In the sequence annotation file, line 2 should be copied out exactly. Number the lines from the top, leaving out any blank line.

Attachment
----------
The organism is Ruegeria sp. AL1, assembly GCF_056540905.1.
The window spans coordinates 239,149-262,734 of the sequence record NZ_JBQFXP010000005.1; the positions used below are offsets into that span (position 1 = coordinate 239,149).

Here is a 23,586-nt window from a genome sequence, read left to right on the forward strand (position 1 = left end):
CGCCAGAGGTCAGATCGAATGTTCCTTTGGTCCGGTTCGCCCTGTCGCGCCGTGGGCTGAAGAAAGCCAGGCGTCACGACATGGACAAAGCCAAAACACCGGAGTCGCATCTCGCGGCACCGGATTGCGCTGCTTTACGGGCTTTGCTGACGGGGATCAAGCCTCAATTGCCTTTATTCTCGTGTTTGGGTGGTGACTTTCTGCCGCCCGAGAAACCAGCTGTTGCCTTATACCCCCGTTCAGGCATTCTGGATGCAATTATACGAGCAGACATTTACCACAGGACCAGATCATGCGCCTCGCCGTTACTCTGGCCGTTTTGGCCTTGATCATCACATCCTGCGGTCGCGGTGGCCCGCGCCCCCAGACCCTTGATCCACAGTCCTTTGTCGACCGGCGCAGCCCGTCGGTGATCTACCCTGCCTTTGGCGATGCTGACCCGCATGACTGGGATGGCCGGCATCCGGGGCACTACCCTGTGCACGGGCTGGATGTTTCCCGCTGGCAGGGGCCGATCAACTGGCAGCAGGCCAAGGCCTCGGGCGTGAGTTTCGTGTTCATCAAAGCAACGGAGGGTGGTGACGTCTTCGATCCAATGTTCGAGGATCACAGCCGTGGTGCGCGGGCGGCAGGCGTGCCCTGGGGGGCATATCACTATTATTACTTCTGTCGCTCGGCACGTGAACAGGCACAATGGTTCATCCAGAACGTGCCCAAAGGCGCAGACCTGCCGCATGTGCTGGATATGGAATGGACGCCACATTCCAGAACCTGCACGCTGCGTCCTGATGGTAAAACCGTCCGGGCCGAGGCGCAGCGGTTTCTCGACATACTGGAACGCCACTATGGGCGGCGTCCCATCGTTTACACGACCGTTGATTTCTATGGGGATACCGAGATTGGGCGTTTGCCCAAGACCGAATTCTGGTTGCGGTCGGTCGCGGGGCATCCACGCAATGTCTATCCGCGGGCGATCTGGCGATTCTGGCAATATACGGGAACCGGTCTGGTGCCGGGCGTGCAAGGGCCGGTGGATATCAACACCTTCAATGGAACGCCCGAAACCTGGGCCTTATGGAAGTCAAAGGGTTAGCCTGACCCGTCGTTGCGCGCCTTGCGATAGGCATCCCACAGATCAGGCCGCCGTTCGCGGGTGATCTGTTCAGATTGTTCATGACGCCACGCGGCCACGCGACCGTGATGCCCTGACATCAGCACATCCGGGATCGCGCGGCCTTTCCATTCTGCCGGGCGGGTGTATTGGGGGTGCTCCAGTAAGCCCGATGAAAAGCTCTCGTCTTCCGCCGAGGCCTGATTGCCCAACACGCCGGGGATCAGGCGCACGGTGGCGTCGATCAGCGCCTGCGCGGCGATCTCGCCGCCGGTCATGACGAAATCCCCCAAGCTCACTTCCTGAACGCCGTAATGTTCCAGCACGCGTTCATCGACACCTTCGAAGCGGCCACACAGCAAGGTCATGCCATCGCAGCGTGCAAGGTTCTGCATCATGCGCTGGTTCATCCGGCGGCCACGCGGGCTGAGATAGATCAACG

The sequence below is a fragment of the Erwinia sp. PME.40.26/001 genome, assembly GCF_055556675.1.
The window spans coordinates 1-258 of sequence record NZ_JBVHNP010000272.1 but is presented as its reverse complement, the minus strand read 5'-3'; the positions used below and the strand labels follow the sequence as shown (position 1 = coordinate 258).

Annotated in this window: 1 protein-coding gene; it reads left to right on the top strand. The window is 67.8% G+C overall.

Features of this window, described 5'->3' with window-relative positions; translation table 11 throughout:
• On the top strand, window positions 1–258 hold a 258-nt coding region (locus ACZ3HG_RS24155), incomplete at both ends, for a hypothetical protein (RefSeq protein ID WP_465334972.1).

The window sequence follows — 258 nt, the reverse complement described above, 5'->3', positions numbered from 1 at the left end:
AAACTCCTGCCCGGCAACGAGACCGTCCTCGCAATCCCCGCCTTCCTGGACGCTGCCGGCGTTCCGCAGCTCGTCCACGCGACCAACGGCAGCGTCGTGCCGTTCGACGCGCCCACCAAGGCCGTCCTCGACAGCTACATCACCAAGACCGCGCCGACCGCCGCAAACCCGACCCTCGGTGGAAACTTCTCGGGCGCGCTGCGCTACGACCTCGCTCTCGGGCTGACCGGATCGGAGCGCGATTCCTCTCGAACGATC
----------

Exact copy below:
The window spans coordinates 239,149-262,734 of the sequence record NZ_JBQFXP010000005.1; the positions used below are offsets into that span (position 1 = coordinate 239,149).